Almost as quickly as state Assemblyman Ivan Lafayette's (D-Jackson Heights) departure triggered a primary contest for his seat, one of the two challengers has been barred from the ballot for falsifying petitions after admitting to the impropriety during court testimony, court papers show.
Marlene Tapper, an East Elmhurst-based paralegal, lost her final appeal in Albany Tuesday after a Brooklyn appellate court upheld an Aug. 14 decision by a Queens Supreme Court judge declaring signatures on her petition were invalid.
"I can't talk right now. I'm in the fight of my life," an emotional Tapper said Monday.
The initial suit was filed by Michael Den Dekker, a Democratic district leader and the Queens County Democratic Party's official nominee to succeed Lafayette.
"A witness at the hearing testified that she was directed by the appellant to fill in the number of signatures on a petition sheet that she did not witness," the court decision read.
Tapper conceded at the hearing that she intentionally submitted the falsified petitions, the court documents show.
"The appellant testified that 'some [of the petition sheets] might have slipped through' and 'I might have gotten lucky' because the Board of Elections might not have detected the impropriety," court papers said.
Tapper could face charges in the case, according to one election law expert.
"A petition for candidacy is a government document like any other," said Nathaniel Persily, a professor at Columbia University. "If you forge it or lie on it, you are subject to criminal prosecution."
But Persily also said illegitimate petition signatures are commonplace.
"It is always the case that there are some illegitimate signatures on almost any candidate's petition," he said. "That's because some people don't know what they're doing. You have petition circulators who are doing it for the first time or people who don't list their actual home address."
Tapper had previously criticized the departing Lafayette for gathering petition signatures after he knew he was going to resign. She got her name on the ballot just under the July 15 deadline after learning Lafayette, a 32-year veteran legislator, would not seek re-election.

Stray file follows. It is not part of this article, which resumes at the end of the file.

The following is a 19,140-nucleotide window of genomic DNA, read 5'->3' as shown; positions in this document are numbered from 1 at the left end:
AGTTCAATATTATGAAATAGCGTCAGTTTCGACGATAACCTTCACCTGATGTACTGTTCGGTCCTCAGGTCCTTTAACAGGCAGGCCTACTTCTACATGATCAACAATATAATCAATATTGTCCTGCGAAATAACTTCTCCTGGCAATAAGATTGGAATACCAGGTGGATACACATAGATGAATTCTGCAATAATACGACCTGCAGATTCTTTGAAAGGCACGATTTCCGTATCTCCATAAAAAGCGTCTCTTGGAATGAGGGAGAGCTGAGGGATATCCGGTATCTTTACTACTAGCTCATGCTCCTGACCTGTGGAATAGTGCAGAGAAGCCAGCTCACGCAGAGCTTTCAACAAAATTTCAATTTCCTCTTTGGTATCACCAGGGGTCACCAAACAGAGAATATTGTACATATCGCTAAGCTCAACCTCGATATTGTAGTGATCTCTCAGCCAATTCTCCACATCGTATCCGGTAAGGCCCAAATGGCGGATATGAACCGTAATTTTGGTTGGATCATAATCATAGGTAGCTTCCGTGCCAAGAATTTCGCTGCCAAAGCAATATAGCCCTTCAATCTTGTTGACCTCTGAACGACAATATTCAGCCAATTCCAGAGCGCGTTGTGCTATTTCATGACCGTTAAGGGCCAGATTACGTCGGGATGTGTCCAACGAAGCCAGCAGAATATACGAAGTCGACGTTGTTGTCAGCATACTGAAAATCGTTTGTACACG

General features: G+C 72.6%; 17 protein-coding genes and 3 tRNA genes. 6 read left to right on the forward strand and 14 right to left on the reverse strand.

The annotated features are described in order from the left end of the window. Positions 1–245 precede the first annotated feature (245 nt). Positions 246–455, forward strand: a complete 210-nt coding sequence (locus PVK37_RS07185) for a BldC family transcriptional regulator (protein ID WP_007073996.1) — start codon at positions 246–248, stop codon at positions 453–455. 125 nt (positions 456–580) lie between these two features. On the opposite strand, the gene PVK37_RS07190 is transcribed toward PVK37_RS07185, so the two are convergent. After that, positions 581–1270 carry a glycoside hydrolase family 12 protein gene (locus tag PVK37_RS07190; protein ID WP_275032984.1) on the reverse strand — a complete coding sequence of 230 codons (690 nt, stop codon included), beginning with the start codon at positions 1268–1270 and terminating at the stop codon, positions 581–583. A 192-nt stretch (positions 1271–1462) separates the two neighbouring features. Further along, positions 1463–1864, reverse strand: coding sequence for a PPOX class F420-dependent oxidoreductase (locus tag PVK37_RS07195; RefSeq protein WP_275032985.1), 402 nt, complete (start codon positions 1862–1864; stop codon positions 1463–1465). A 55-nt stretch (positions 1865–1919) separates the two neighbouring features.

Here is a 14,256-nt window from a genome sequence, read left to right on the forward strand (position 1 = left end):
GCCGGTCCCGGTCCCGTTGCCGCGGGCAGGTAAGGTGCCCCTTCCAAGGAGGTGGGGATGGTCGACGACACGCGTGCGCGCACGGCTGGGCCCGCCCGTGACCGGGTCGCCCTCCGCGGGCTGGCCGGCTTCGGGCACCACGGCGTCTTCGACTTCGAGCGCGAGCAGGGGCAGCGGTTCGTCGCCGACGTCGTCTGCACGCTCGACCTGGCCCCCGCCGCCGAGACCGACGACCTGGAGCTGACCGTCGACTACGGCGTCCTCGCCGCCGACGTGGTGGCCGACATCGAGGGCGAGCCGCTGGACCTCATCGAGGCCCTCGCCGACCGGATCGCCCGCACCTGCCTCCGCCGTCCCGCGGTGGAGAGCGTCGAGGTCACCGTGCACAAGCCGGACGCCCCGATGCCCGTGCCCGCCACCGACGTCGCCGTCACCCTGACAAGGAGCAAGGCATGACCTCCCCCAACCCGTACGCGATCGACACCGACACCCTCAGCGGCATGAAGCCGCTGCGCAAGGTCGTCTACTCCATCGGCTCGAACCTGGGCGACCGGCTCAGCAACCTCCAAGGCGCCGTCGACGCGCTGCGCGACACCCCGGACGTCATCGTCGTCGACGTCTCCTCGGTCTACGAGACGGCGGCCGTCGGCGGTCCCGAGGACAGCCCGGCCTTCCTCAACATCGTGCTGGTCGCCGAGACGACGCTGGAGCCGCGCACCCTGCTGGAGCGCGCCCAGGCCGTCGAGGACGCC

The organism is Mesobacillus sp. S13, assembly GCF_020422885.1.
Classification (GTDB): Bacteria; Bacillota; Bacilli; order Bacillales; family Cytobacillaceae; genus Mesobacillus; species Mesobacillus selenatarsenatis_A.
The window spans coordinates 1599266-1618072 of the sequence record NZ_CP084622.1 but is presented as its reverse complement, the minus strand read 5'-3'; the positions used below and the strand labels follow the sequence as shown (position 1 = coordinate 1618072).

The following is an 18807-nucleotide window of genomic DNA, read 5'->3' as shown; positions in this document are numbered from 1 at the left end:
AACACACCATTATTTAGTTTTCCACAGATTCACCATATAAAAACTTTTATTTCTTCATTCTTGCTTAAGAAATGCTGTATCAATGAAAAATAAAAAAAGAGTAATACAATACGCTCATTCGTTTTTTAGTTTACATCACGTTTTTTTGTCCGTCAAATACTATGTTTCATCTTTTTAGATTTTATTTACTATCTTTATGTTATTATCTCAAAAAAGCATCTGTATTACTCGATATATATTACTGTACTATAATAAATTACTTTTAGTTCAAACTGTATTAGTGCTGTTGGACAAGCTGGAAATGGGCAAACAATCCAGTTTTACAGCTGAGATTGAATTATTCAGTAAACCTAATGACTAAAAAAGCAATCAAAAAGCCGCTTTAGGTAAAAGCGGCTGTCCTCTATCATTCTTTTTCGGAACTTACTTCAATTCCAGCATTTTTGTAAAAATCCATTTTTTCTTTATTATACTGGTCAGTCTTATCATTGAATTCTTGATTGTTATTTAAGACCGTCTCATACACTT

"He submitted petitions on the 7th [of July], and on the 9th [of July] he signed affidavits that he was no longer a candidate," she said in July. "And he still sent people out for a few days on his behalf. ... To me, that's ethically horrible."
In terms of fund-raising, the race did not appear to be close. Den Dekker had brought in $44,421 by the beginning of August, according to the state Board of Elections, while Tapper's ledger showed a single $25 contribution from herself.
Tapper portrayed herself as an outsider hungry for change.
"The rest of these people [in the state Legislature] are part of a clique, so eager to please the clique that they disenfranchise the masses," she said last month. "I think people need to work together. There's people that are just too old there."
Tapper ran unsuccessfully against City Councilman Hiram Monserrate (D-East Elmhurst) for City Council in 2005.
Afterward, she was a staffer for state Sen. John Sabini (D-Jackson Heights) until comments she allegedly made at a community meeting led Monserrate, Sabini's political foe, to suggest the senator was employing people with anti-immigrant sentiments. Sabini dismissed her.
Reach reporter Jeremy Walsh by e-mail at jwalsh@tim
©2008 Community News Group
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